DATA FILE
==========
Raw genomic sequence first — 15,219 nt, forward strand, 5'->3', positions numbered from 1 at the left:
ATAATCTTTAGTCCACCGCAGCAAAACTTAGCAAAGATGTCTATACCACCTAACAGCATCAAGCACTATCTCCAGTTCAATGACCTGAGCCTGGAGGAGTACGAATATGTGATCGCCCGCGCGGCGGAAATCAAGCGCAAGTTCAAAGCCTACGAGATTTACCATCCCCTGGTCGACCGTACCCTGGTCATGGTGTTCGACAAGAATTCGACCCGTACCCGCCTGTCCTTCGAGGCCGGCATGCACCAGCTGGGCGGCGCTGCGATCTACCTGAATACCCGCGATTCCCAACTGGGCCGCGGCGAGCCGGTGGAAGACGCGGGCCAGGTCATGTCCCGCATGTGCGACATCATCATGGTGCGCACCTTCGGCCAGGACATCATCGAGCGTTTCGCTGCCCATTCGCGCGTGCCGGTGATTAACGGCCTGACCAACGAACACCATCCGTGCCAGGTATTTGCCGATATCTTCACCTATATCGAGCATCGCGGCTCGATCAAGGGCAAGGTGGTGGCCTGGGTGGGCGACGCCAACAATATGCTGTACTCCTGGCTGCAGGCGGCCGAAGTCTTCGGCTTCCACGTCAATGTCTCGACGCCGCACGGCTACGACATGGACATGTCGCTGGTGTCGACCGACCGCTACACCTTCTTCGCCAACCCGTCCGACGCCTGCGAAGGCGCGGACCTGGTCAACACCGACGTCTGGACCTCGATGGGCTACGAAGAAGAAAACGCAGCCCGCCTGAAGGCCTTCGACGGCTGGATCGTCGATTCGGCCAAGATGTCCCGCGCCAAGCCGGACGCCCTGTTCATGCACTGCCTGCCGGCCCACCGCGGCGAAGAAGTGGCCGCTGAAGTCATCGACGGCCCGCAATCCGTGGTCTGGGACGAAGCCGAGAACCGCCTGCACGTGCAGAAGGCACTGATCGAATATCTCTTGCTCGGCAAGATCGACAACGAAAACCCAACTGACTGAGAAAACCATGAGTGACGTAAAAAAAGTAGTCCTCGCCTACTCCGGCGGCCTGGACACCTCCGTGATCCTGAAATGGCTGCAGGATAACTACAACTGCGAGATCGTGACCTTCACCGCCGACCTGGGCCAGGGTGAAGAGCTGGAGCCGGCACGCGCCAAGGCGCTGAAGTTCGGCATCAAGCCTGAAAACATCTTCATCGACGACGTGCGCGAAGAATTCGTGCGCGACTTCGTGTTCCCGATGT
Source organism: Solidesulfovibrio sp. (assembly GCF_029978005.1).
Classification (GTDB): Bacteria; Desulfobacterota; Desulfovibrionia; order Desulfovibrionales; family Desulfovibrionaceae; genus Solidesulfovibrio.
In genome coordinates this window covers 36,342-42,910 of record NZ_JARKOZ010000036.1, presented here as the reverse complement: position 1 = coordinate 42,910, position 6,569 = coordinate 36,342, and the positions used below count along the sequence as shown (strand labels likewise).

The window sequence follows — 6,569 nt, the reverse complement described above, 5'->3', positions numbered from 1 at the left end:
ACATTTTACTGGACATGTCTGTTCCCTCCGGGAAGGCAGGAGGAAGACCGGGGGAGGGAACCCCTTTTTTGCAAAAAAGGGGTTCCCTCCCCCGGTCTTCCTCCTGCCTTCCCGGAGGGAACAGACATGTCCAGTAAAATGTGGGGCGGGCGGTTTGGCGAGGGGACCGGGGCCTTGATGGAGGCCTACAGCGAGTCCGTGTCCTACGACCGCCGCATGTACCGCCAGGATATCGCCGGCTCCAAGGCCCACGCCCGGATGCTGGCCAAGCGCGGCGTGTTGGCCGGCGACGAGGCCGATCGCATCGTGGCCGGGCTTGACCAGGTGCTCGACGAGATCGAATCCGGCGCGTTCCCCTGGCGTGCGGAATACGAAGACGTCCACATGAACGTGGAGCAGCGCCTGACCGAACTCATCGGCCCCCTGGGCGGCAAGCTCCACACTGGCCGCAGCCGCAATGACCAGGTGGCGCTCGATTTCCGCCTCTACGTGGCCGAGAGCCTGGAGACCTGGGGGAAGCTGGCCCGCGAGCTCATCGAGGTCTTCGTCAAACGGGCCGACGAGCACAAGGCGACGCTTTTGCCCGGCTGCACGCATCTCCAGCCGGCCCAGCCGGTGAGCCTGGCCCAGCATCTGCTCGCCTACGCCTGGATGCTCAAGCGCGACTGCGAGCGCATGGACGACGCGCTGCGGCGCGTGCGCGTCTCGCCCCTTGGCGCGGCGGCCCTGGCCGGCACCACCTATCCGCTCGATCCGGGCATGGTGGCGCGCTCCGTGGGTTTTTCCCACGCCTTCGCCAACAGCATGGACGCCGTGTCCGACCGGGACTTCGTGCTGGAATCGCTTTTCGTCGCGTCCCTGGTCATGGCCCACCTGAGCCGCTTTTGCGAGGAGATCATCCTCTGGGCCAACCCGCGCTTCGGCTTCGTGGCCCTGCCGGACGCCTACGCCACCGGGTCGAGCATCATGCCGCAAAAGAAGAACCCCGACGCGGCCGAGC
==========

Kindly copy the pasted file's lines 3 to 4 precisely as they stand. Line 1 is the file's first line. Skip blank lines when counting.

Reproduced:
Source organism: Solidesulfovibrio sp. (assembly GCF_029978005.1).
Classification (GTDB): Bacteria; Desulfobacterota; Desulfovibrionia; order Desulfovibrionales; family Desulfovibrionaceae; genus Solidesulfovibrio.